By Ngoni Makaha
Ralph Mupita, just another normal lad from Mutare, is a kingmaker in the corporate universe sitting at the helm of Africa’s largest mobile network operator, the MTN Group. An Engineer by training, Ralph has traversed several corporate functions including strategy and finance.
An engineer at the helm of corporate finance issues is aberrant to the conservative and conventional business statutes. In conservative dictates, financial issues are the preserve of the number-crunching Chartered Accountants who can aptly interpret earnings volatility and convert numbers into words.
So, how does Ralph an engineer by training, end up being a Chief Finance Officer and ultimately the President and Chief Executive of the MTN Group? Why is there an increasing number of CFOs who have basically “engineered” their way into a finance career? Why is Sim Tshabalala, a lawyer and the current Chief Executive of Standard Bank Group, leading in the financial services sector, yet “hard-nosed” conservative bankers are scattered everywhere? Why do we have a lot of non-finance professionals excelling so well in financial and business strategy roles?
Perhaps the answer lies in a constant called “change”.
Referring to bankers, the author Dileep Rao articulated his point very well when he opined that old school bankers will become new age dinosaurs. Business models across various industries have changed such that old school conservatism, where roles are defined only by training and qualifications, no longer applies.
The world has changed, and business processes have significantly altered. Most businesses are facing constant threats at every turn. The climate is changing, consumer behaviours are becoming unpredictable, competition as a result of globalisation has grown, technology has fuelled unpredictability, pandemics have left a devastating effect and labour markets are changing. All these challenges put problem-solving, strategy and decision-making at the heart of corporate leadership.
What the modern investor wants
On the other hand, the modern investor is no longer interested in earnings calls peppered only with financial hyperbole, but now takes a significant interest in value preservation. Value preservation can only be attained when a business navigates problems and challenges in a low-cost and strategic manner.
As a result, problem solvers and strategic thinkers hold the key skills the wider industry is seeking and rewarding to occupy the upper echelons of the corporate ladder. With the current trend, it seems the corporate world is much more interested in one’s problem-solving skills before forte and training.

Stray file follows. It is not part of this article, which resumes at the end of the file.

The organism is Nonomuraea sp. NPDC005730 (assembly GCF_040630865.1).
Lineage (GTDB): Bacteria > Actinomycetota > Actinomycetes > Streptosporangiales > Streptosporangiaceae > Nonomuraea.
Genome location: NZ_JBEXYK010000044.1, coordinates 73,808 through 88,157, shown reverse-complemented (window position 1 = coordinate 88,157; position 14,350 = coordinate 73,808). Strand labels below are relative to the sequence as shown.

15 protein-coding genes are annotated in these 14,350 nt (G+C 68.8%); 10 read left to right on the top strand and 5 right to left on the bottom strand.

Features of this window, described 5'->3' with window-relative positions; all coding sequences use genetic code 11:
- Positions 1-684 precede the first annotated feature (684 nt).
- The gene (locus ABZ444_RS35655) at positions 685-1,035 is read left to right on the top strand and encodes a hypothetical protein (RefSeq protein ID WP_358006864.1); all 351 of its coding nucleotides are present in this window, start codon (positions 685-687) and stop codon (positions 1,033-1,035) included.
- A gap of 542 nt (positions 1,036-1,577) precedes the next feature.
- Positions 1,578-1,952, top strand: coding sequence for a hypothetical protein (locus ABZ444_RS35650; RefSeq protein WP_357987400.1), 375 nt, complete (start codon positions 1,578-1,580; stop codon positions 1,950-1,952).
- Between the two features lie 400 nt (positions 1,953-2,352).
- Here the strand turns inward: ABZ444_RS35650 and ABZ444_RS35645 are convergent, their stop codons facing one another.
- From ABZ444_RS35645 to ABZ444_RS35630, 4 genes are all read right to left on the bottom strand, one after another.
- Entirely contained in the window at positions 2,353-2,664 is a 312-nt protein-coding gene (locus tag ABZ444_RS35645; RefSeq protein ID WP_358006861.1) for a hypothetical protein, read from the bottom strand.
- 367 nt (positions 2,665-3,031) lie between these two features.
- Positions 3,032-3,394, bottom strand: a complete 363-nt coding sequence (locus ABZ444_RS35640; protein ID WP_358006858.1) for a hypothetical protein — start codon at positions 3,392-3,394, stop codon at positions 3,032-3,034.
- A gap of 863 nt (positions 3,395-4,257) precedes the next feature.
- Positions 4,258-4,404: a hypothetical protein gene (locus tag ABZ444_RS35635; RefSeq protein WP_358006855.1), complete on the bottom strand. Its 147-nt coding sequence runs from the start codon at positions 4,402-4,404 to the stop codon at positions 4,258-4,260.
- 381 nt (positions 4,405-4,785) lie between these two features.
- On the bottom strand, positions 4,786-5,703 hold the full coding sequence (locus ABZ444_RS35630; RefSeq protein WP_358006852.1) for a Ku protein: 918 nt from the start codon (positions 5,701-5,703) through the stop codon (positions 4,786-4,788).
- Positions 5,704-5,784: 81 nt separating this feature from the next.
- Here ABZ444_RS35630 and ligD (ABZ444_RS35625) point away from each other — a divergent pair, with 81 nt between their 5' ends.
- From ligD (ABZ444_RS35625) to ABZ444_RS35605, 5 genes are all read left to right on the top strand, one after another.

Whether problem solving is innate or acquired is just as complex as distinctly defining it as an art or a science. One acclaimed phenomenon, though, is that problem solving is an iterative process that requires innovative thinking, a structural approach, consultation, hypothesis and prewiring.
Albert Einstein once said: “If I were given one hour to save the planet, I would spend 59 minutes defining the problem and one minute resolving it”. Most business executives are dealing with problems all the time – “How does the business grow? How do we respond to unfavourable legislation?”
The genesis of any problem-solving process is articulating the statement of the problem. This seemingly looks easy but corporate leaders will confess to the hospital visits they make when this task gets overwhelming.
The problem solver’s mind
The following hypothetical problem question is illustrative of the immense power of problem-solving in businesses today. Faced with investor unrest and changing demand, a CFO can conclusively come up with the following problem question:
What percentage of sales growth is required to reach the earnings target considering changing demand as a result of changing consumer tastes?
Just like a family set-up or political system, any approach to problem-solving within a business setting will always be a field of contestation. Great skill is required in the problem-solving process including hypothesis testing and predictive analysis.
To put this into perspective by looking at the sales growth question, imagine a company that would wrongfully diagnose low incomes as the primary determinant of falling demand – the opportunity to change the product offering to meet changing consumer tastes is missed and the ultimate target of improving earnings may never be reached.
The challenges of this day require a lot of creativity, analysis and predictive thinking. To succeed in the corporate world, given the dynamic challenges the world is facing, problem-solving is a fundamental skill now essential to any business function.
According to McKinsey, problem solvers are not defined by training or title but have six mutually reinforcing mindsets that define them. They are curious, tolerant and humble, pursuant to occurrent behaviour, tap into collective intelligence, drive action and always widen the aperture.
Maybe the world needs lots of Ralphs and Sims who do not define themselves according to their specialties but cast themselves into uncharted woods with one goal in mind – problem-solving.
Ngonidzaishe is a finance professional with a keen interest in Alternative Investments and Corporate Finance. This article was inspired by his participation in the McKinsey Forward program.